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Lawrence Martin (Brigitte Bouvier For The Globe and Mail)

Lawrence Martin

(Brigitte Bouvier For The Globe and Mail)

LAWRENCE MARTIN

Let’s not forget the good from 2013 Add to ...

At Christmastime, hearts get warmer, blessings are counted, we think of the good things.

In that sense, this year’s break cannot come soon enough. Scandal besetting governments in Toronto, Montreal, Ontario and Ottawa cast a dark pall, particularly over the latter stages of 2013. The public, already conditioned to seeing politics as a school for scoundrels, grew even more cynical.

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But the failings were more about process than deeds and outcomes. Behind the gloom was a year with its share of good notes as well. Some politicians may have lost their way, but the country didn’t. National unity remained strong. The economy continued its long march out of the depths. A big stride was made on the trade front. Canadians led the way in literature, in sport and in space.

The country’s sense of togetherness is being toughly tested by the growing polarization and harshness of political views. But the big land is not gripped by the regional tensions of so many decades previous. There is more stability than in times when the West was shut off from real power in Ottawa. And although a separatist government was elected in Quebec last year, it went nowhere this year. Try as the sovereigntists might, 2013 furnished more evidence that the federalist fabric is too tightly wound to be unwoven.

Economically, unemployment ticked slowly downward this year and the federal budget moved more toward balance. While the overall growth rate was unremarkable, the table is set, with world conditions brightening, for bigger gains in 2014.

The year brought a significant economic advance, an agreement (still to be ratified) for free trade with the European Union. It comes at a juncture when diversification of the country’s economic interests is becoming imperative, given the receding trajectory of U.S. global dominance. It could be an accord of long-lasting significance, a nation-building exercise of breaking from the bonds of fortress America.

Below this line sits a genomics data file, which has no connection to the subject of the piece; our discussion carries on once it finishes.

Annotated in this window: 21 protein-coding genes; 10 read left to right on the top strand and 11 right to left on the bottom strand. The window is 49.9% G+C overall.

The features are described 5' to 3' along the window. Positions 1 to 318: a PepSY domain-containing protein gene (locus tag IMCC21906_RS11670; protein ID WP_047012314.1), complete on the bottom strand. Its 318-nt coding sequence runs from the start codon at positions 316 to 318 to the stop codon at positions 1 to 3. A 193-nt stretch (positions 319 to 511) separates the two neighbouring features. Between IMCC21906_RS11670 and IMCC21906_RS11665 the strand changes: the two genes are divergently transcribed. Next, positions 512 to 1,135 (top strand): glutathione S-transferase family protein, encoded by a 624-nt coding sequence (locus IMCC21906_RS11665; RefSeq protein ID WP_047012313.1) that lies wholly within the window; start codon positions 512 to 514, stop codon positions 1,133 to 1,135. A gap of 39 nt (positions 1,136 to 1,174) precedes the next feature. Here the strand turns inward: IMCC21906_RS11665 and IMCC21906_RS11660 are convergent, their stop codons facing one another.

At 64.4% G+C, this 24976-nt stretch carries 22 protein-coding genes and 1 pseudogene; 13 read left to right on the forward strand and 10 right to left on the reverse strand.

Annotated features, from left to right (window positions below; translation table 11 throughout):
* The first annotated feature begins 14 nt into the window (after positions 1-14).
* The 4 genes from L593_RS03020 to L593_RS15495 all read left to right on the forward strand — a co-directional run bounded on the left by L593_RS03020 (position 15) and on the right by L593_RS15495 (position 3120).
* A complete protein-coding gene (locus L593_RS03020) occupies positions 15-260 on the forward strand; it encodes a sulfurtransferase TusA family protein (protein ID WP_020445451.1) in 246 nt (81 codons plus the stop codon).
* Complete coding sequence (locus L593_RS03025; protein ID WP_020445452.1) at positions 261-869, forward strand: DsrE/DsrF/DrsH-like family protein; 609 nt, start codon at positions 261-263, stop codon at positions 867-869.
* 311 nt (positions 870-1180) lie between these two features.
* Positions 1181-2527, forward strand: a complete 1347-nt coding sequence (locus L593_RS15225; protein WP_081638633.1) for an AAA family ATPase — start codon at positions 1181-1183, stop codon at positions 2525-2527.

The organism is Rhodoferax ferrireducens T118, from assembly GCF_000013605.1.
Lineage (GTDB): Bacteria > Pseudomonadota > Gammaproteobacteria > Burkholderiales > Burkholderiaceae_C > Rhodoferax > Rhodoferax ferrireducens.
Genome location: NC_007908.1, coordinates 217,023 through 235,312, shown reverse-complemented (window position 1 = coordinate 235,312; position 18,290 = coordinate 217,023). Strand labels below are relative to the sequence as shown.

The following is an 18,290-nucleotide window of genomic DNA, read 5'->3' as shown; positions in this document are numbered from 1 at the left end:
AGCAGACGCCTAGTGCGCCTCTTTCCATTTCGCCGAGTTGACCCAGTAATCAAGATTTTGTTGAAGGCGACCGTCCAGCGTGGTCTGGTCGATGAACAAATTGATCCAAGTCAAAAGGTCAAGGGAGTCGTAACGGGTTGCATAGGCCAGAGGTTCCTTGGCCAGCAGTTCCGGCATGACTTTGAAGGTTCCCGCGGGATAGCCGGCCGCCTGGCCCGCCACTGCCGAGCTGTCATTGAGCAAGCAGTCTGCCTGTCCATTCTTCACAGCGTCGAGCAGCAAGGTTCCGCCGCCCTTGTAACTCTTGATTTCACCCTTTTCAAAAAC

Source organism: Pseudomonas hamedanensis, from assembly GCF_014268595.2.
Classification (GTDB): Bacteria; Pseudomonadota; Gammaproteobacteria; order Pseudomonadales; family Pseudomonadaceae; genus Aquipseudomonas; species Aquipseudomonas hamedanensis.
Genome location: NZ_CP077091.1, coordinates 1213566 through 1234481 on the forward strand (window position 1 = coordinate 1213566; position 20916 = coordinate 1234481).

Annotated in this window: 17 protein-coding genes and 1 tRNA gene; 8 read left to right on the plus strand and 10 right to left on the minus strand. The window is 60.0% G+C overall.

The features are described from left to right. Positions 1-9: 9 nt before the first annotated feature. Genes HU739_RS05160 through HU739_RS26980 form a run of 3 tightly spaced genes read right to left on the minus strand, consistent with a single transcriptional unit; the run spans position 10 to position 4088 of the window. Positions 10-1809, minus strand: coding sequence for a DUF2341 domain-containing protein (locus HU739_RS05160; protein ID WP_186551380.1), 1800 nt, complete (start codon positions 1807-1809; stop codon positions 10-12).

There were many depressing aspects to our politics this year. But from crisis, the will for reform intensifies. There is now a realization that something must be done about the Senate and about our deteriorating democracy. The New Democratic Party’s Tom Mulcair is changing the way Ottawa works by making the oft-derided Question Period meaningful again.

Our politics needs greater gender balance. It’s coming, especially in the provinces. In 2013, Kathleen Wynne became Premier of Ontario, the country’s most populous province. Quebec’s Pauline Marois heads the second largest. B.C.’s Christy Clark, with her smashing upset victory, leads the third and Alberta’s Alison Redford the fourth.

Much has been intimated about Canada becoming more lowbrow. But in 2013, the country experienced arguably its greatest day in literature with the awarding of the Nobel Prize to Alice Munro. “When I began writing,” she said, “there was a very small community of Canadian writers and little attention was paid by the world.” How that has changed. Her award will change it more.

Her precision as a writer renders a sense of community life like no other, while at the other extreme, Canadian astronaut Chris Hadfield rendered a sense of the galaxy like no other. As the punsters might say, his exploits this year put quite a feather in our capsules.

In sport, we’re about more than hockey. Patrick Chan won his third consecutive world figure skating championship, Milos Raonic became the first Canadian male tennis player to crack the top 10 in the ATP world rankings. Anthony Bennett was the first player chosen in the pro basketball draft and another Canuck, Andrew Wiggins, was the most highly sought-after player by U.S. colleges.

When tragedies hit, as they did in 2013 with the Alberta floods, the Lac-Mégantic explosion and Typhoon Haiyan abroad, Canadians stepped up as they always do with large donations and other generous forms of assistance. In the Cree community of Attawapiskat, the blight lessened. One charity is donating thousands of laptop computers in isolated First Nations to give kids a better chance.

There was plenty to dampen Canada’s spirits in 2013, but much to heat the Christmas heart and keep us optimistic. It’s been an unusually cold December in many parts of the country, but look at it this way: The 20th annual Canadian Ice Fishing Championships are coming soon. Conditions should be wonderful.

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